Raoul quickly realized that what she thought was a humanitarian mission intended to facilitate safe passage into the United States for asylum seekers was anything but. Instead, thousands of migrants fleeing violence and persecution following the bloody military overthrow of Aristide in September of 1991 were intercepted at sea by the U.S. Navy or Coast Guard and brought to the Guantánamo base. Upon arrival, they were held in conditions without potable water, sanitation, and exposed to eastern Cuba’s extreme heat, in some cases for years at a time, according to findings from scholar Amy Kaplan. 

During her first stint at the base in the early months of 1992, Raoul learned about the HIV prison camp, Camp Bulkeley, where migrants discovered to be HIV-positive during required health examinations were detained separately along with some of their family members. Camp Bulkeley was utilized as a holdover for the internment of approximately 300 Haitian nationals until June 1993, when a court order declared it unconstitutional. The highly-militarized Bulkeley had almost as many Marines guarding over migrants as migrants themselves, Raoul recalled, and remained open after the thousands of other migrants held at the main camp, McCalla, were granted asylum in the United States or else forcibly repatriated to Haiti.

Much like the state violence against Central American asylum-seekers and immigrants under Trump, what ought to have been a humanitarian endeavor following Haiti’s coup instead was a case of hyper-militarization. Raoul and I first spoke in January of 2018, only a few days before President Trump announced his executive order to keep open the War on Terror military prison at GTMO in a stark contrast from Barack Obama’s unfulfilled campaign pledge to close it. In that first conversation, Raoul emphasized that much like immigrants facing the abuses of ICE and the Department of Homeland Security today, Haitian migrants “were being treated like prisoners of war.”

As in today’s immigration abuses, race has been an ever-present factor in U.S. policies towards Haitian migrants and asylum seekers. Haiti is itself the product of the Western Hemisphere’s first successful slave revolt, one that gave way to the world’s first black republic in 1804. In the ‘90s, the racialization of operations at GTMO were palpable, not only to Raoul, who told me the camps called back to “slavery days,” but also to other people of color deployed to the base to oversee the internment.

Donovan Cole, a former Air Force policeman stationed at the base during the Haitian migrant crisis, told me that aggressive racialization complicated his allegiances and inhibited his ability to perform his duty. Cole, who is black, had been stationed at GTMO for three days when he saw an officer kick a migrant “in the chest while he was down on the ground on his knees.” It was at that point, he said, that he began to realize something was very wrong. “It was as though the Klan had been sent to help the civil rights workers of 1968,” Cole said about operations ostensibly intended to fulfill legal obligations to provide refugee status and safe passage to asylum seekers.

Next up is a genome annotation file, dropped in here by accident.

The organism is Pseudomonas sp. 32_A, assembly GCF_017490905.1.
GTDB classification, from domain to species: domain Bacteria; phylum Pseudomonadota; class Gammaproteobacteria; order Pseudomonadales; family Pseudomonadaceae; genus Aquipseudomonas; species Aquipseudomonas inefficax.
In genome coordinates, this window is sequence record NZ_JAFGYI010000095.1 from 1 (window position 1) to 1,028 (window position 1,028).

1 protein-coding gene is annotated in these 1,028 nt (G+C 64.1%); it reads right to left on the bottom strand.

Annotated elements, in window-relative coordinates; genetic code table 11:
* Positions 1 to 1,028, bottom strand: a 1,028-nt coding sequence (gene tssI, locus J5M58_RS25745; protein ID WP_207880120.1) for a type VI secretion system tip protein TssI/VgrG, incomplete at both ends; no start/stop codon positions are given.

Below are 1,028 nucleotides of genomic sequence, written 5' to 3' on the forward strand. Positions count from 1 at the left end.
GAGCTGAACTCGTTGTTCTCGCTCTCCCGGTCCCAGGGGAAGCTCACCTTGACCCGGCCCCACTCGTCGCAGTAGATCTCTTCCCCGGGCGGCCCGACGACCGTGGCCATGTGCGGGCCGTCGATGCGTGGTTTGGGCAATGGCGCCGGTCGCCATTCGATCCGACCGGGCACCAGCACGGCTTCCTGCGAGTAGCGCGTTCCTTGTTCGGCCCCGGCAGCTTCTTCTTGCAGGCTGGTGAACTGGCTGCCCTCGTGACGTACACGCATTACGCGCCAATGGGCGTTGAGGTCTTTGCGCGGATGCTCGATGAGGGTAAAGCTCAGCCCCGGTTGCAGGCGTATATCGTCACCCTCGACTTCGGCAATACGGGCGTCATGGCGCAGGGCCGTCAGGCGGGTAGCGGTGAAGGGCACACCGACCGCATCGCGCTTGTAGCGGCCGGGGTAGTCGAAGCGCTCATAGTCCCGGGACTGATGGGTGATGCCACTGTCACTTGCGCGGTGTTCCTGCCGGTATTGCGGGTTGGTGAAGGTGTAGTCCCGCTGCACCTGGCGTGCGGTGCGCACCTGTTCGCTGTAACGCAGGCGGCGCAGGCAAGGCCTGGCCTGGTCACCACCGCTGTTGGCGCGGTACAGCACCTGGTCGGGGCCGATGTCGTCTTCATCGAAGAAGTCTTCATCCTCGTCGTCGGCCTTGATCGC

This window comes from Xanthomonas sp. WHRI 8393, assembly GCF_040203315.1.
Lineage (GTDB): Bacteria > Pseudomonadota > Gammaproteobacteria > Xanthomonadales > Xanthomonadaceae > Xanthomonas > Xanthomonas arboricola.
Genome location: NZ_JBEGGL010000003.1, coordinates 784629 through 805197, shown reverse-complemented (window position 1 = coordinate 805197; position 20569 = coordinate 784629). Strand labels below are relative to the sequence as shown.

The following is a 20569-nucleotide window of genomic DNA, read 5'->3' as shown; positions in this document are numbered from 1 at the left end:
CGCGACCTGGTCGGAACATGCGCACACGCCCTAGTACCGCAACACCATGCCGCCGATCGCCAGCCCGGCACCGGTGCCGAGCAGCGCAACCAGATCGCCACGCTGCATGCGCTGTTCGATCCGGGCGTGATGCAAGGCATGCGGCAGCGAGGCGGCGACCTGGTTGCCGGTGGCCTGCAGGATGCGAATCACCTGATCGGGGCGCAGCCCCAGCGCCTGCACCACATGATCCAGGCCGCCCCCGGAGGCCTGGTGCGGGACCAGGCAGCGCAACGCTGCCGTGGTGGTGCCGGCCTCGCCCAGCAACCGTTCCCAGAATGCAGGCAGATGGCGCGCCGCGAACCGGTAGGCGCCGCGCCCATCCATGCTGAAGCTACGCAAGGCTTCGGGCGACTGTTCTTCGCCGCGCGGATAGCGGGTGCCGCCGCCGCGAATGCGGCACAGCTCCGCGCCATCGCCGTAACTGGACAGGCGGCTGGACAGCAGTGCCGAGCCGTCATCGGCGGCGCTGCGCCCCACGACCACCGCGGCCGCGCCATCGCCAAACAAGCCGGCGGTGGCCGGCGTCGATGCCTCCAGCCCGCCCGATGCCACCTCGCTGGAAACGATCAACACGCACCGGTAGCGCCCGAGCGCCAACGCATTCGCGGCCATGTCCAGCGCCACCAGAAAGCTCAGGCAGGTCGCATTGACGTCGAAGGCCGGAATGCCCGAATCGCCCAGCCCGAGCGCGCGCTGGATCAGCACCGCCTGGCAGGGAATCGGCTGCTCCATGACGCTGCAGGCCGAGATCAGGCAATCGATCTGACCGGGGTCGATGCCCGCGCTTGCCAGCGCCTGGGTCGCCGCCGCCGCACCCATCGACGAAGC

That same dynamic pushed Cole to refuse an order to use his weapon during a scuffle between some of the Haitians and a group of airmen overseeing them. “I wasn’t mentally stable enough to accept my weapon, because to be honest, the way I saw them treat those Haitians, I wasn’t sure who I was going to shoot at the time,” said Cole. The Marines swiftly removed Cole from his position and discharged him for disobeying a lawful order. Cole’s role as both a U.S. military officer as well as an internal voice of dissent complicates simple notions of how imperialism continues to function today.

 

In stark contrast to Cole’s rebuke of the racialized militarization at GTMO, Greg Beaubrun’s time at the base sowed in him an entirely different relationship to U.S. empire. Beaubrun was five years old when he boarded a small boat with his family and set off from the coast of western Haiti across the Windward Passage, a strait that connects the islands of Hispaniola and Cuba. The night he spent seasick aboard the rickety vessel was the most frightened he felt over the course of his immigration to the United States—even more distressing than his internment behind Guantánamo’s barbed wire, he told me. After a night of rough seas, a Navy ship intercepted Beaubrun’s family’s boat somewhere between Havana and Miami, expeditiously sank the small vessel, and deposited them at the U.S. navy base on Cuba’s southeastern shore.